Hero Worship

Posted: Tuesday, November 10, 2009 at 12:00 am
By: Doug Lund
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It seems only fitting that Art Wollmann’s funeral be held on Veterans Day because he was not only a gallant World War II veteran but a hero in every sense of the word.
I am one who believes that the word “hero” has been applied a bit too freely in recent years diminishing its meaning.  But with Art, it is a truly deserved recognition..even though he, himself, never considered his actions on the field of battle in the Pacific Theater as anything heroic.
I did an Eye On Keloland story 8 years ago about Arthur Wollmann’s war experiences after he called and said it was time to get some of the things he’d kept bottled up inside out in the open. This was not for any personal glory..but a need to vent about the things he saw and did during 600 days of combat..including being wounded four times and single handedly killing 21 Japanese soldiers he encountered at the base of a hill.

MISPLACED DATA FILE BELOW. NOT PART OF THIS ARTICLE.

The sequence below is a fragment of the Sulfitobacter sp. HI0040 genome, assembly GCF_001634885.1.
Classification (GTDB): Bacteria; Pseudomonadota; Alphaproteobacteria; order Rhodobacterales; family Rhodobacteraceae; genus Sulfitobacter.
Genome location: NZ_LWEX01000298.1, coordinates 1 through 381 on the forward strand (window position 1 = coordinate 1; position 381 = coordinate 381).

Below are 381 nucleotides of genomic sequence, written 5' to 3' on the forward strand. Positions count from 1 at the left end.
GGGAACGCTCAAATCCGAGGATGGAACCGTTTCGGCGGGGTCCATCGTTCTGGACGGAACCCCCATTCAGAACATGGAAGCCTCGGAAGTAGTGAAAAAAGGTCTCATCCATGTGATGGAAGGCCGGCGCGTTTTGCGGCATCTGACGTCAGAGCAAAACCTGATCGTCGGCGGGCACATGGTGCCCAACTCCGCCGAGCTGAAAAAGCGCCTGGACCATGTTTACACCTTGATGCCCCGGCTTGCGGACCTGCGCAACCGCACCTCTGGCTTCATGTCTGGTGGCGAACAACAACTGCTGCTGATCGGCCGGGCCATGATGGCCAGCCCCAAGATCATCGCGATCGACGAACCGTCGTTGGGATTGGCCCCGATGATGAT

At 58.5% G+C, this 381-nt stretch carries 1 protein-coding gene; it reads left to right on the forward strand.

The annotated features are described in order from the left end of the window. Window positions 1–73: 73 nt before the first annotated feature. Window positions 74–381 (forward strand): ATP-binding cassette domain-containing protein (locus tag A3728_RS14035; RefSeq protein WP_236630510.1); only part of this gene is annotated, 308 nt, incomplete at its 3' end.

I recounted his story a year ago on this blog..some of which I am repeating here as a Veterans Day tribute and because Arthur’s heart finally gave out last Saturday at the V.A. Hospital.
Art was my first wife’s uncle and totally different from any of my Norwegian relatives. He grew up, tough as nails, on a farm near Freeman where the whole family spoke German. He was never able to shake that thick accent which, to me, made Art sort of mysterious because he sounded just like those German soldiers depicted in movies and on television.
Anyway, Art never talked about what he did in World War II. All we knew is that injures he suffered prevented him from working on the farm and led to his long career at the V.A. Hospital lab.
When he called wondering if I’d be interested in hearing his story, I considered it a privilege and it’s an honor to share it again with you here.
Just click play.

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